The Daily Parker

Politics, Weather, Photography, and the Dog

Say what?

"There are SBA loans for this. And I understand for some the word SBA means Slow Bureaucratic Paperwork. I hear it loud and clear."
—George W. Bush

Reported in today's Doonesbury Daily Dose.

Secrecy protects incompetence, not us

Former Vice President Gore's address to the Liberty Coalition yesterday is worth reading. He draws a direct line between the authoritarian mindset and incompetence. This is not a casual relationship; the executive's power grab encourages incompetence and lessens our security. Says Gore:

In the words of George Orwell, "We are all capable," he said, "of believing things which we know to be untrue and then, when we are finally proved wrong, impudently twisting the facts so as to show that we were right." Intellectually, it is possible to carry on this process for an indefinite time. The only check on it is that, sooner or later, a false belief bumps up against solid reality, usually on a battlefield.
Two thousand two hundred American soldiers have lost their lives as this false belief bumped into a solid reality. And indeed, whenever power is unchecked and unaccountable, it almost inevitably leads to gross mistakes and abuses. That is part of human nature. In the absence of rigorous accountability, incompetence flourishes, dishonesty is encouraged and rewarded. It is human nature, whether for Republicans or Democrats or people of any set of views.
Last week, for example, Vice President Cheney attempted to defend the administration's eavesdropping on American citizens by saying that, if it had conducted this program prior to 9/11, they would have found out the names of some of the hijackers.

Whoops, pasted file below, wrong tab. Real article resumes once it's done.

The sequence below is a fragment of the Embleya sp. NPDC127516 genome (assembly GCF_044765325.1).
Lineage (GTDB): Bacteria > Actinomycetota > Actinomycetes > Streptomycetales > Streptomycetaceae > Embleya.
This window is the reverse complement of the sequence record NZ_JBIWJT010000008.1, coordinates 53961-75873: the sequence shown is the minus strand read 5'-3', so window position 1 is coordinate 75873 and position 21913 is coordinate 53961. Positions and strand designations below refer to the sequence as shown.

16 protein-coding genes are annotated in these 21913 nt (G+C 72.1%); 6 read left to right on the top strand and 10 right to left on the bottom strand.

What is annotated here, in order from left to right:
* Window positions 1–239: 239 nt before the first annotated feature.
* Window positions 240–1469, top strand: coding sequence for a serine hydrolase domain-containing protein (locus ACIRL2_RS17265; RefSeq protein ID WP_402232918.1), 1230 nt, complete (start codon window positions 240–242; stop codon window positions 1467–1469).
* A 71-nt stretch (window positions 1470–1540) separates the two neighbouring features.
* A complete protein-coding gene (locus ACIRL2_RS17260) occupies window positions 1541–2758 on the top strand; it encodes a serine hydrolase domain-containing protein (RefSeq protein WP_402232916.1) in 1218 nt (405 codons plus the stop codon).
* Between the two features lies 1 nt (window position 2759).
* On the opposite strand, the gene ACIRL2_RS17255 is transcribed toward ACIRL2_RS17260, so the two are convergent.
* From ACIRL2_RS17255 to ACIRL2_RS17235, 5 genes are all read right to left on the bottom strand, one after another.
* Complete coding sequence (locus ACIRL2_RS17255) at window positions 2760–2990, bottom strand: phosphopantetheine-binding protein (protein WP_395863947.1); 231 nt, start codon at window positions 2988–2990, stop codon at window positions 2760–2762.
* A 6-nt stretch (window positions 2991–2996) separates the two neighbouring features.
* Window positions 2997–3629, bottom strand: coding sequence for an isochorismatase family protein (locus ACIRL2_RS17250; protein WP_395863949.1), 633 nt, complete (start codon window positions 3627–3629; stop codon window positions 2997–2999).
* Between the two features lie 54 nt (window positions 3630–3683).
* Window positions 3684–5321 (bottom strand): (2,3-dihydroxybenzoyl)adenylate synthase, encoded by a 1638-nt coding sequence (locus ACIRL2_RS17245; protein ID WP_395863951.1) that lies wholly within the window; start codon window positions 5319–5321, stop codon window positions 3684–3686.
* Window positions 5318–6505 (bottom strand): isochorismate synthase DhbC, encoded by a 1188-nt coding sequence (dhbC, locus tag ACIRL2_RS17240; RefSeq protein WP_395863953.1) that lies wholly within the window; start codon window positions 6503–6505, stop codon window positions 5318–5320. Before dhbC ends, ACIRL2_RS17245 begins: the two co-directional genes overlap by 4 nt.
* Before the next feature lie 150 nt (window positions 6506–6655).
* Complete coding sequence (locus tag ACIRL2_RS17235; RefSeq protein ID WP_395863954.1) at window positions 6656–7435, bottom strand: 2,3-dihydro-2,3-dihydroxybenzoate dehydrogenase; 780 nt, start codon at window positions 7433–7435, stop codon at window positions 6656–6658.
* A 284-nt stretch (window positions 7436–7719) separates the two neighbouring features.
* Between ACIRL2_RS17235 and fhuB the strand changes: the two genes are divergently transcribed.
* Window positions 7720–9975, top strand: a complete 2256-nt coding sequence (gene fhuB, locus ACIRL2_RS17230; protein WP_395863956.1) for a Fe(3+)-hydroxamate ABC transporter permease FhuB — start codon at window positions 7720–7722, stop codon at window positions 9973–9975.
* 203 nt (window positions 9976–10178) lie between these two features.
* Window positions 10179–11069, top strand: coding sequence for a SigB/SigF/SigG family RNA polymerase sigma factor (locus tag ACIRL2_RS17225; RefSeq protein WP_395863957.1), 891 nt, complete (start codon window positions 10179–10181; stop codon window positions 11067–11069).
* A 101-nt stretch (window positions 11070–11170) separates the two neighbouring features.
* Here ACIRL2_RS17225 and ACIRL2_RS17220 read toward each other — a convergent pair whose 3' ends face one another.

Tragically, he apparently still does not know that the administration did, in fact, have the names of at least two of the hijackers well before 9/11 and had available to them information that could have led to the identification of most of the others. One of them was in the phone book. And yet, because of incompetence, unaccountable incompetence in the handling of the information, it was never used to protect the American people.
It is often the case, again, regardless of which party might be in power, that an executive branch beguiled by the pursuit of unchecked power responds to its own mistakes by reflexively proposing that it be given still more power. Often the request itself is used to mask accountability for mistakes in the use of power it already has.
Moreover, if the pattern of practice begun by this administration is not challenged, it may well become a permanent part of the American system. That is why many conservatives have pointed out that granting unchecked power to this president means that the next will have unchecked power as well. And the next may be someone whose values and beliefs you do not trust. And that is why Republicans as well as Democrats should be concerned with what this president has done.

Read the rest. It's worth it.

Supreme Court upholds Oregon assisted-suicide law

I got all excited that the Roberts Court had upheld Gonzalez v. Oregon, until I realized the Chief Justice was in the minority with Justices Scalia and, you will be surprised to know, Thomas. Rehnquist would have voted with the majority, I think, so this signals Roberts may not be the Warren some of us were naively hoping for.